Caffeine is another widely studied supplement, overall showing multiple benefits when consumed in moderate consumption. It can be consumed in a variety of different forms, including coffee, pre-workout, energy drinks, tea or pills. A lot of people think that you have to take in pre-workout made by a supplement company to experience the performance benefits, but that simply isn’t true. I personally have never even tried pre-workout, but do enjoy the occasional coffee before my workout for satiety and extra energy in the gym. Looking at the evidence behind this supplementation, we’ve seen that acute caffeine supplementation can enhance both overall power output and anaerobic running capacity in athletes (Schneider et al 2006). Despite the performance benefits of high doses of caffeination, excessive consumption in some individuals can lead to high spikes in blood pressure, disrupted sleep, and even impaired cognitive performance (Juliano et al 2012). The recommended intake for healthy adults is a maximum of 400 mg/day, with any more resulting in possible negative side effects (EFSA & NAS, 2015). Definitely don’t abuse your daily intake since it is a powerful stimulant, but certainly don’t be afraid to add some to your pre-workout routine in an effort to maximize your energy and performance while you workout.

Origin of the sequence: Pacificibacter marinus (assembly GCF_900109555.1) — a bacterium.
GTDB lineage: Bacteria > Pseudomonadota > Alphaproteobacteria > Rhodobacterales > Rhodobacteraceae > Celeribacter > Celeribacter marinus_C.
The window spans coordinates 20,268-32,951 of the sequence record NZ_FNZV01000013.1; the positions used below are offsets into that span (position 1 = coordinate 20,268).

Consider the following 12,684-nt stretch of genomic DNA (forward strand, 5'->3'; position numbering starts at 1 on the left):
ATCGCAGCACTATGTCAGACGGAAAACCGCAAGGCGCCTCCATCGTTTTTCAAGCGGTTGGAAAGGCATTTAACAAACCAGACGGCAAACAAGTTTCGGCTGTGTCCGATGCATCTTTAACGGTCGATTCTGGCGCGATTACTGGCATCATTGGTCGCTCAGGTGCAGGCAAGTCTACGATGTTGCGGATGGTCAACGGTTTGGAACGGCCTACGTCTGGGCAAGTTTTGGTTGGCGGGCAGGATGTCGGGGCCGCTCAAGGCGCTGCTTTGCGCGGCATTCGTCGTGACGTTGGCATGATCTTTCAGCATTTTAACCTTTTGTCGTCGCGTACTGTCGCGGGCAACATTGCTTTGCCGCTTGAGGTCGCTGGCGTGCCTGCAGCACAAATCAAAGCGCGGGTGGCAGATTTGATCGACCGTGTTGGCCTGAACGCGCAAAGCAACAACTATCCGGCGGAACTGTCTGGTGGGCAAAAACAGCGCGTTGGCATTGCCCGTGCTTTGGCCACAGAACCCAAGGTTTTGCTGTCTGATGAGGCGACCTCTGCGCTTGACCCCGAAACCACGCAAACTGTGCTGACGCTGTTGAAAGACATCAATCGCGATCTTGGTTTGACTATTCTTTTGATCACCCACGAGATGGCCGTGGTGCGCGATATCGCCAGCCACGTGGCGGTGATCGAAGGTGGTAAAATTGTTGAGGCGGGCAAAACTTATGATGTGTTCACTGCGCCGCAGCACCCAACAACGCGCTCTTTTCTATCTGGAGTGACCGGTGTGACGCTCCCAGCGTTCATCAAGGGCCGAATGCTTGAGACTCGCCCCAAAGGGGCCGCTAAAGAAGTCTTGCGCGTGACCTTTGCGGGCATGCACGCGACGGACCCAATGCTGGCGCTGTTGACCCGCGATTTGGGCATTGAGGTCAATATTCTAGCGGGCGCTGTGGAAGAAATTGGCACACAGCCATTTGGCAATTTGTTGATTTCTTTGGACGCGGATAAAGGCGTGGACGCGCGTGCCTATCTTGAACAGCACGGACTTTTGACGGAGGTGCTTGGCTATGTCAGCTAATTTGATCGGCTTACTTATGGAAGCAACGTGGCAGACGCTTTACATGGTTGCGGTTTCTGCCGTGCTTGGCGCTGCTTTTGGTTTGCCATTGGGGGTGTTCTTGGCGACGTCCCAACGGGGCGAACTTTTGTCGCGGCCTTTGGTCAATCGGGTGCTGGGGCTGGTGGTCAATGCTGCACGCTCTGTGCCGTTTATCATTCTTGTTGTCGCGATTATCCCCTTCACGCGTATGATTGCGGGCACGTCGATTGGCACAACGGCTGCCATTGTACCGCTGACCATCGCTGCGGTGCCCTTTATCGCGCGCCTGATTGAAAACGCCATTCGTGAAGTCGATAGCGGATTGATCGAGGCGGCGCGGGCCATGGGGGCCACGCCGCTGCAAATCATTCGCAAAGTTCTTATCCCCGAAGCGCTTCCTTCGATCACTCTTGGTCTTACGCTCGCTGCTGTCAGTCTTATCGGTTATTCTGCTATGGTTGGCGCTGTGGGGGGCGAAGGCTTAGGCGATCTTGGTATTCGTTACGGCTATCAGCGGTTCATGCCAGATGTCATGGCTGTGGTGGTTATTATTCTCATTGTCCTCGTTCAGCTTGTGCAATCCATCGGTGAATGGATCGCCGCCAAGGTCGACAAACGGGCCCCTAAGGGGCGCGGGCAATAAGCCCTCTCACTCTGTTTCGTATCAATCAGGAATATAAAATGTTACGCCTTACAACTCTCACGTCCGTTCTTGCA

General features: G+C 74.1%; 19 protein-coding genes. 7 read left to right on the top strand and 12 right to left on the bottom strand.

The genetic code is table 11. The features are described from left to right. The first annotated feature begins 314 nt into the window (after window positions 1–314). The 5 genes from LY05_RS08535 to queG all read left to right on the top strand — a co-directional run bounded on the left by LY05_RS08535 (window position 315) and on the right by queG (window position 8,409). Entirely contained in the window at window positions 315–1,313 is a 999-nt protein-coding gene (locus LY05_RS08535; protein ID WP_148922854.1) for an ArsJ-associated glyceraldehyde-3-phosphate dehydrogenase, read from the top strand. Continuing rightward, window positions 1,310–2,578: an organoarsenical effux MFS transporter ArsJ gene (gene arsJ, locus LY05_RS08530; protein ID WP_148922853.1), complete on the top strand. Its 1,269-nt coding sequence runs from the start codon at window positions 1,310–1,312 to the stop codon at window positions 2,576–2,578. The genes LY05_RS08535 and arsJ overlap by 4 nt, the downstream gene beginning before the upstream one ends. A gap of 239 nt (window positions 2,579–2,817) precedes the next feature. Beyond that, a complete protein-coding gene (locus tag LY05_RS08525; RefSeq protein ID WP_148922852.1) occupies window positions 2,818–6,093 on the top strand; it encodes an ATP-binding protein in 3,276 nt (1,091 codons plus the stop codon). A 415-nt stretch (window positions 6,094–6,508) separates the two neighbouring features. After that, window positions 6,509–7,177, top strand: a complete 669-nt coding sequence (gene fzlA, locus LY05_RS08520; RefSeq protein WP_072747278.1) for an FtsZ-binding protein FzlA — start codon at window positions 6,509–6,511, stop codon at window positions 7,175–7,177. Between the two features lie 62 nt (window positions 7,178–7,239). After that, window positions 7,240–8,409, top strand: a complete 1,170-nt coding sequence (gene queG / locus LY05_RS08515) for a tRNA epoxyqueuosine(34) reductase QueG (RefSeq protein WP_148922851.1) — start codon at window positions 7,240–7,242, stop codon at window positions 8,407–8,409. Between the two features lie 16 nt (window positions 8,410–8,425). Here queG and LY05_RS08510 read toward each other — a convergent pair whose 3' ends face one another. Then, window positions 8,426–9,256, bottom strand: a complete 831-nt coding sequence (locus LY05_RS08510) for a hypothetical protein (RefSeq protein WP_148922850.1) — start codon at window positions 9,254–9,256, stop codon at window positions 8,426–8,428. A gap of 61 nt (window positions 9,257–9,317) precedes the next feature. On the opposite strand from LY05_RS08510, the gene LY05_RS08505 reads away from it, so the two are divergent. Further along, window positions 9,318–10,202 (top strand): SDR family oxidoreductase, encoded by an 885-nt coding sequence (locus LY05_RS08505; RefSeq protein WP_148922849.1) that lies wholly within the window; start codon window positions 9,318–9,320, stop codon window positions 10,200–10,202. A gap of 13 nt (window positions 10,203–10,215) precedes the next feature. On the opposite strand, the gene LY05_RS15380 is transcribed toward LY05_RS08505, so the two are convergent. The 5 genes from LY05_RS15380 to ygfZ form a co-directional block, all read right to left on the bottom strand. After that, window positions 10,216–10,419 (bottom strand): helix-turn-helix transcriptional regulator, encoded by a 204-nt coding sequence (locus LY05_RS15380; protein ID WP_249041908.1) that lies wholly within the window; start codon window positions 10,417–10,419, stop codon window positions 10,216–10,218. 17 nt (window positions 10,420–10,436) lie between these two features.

Overall, I recommend simply using dietary supplements to fit individual needs in health and performance, and base a far greater portion of your time and money on proper training and nutrition. While I feel that each of the four supplements above provide various benefits, it’s important to be aware of the potential downsides of excessive consumption and ultimately make a personal decision on your usage of these products. Understand that no individual food or supplement is going to provide “magical” results, and instead time and consistency with regular exercise and a quality diet will be the most responsible for the progress you make. I did a lot of research for this post to ensure I provided you guys with the most up-to-date information, so I am hopeful you found this informative! Please mention a friend below who you think could benefit from this information. And let me know in the comments below, what do you think are the most effective dietary supplements? See you guys soon!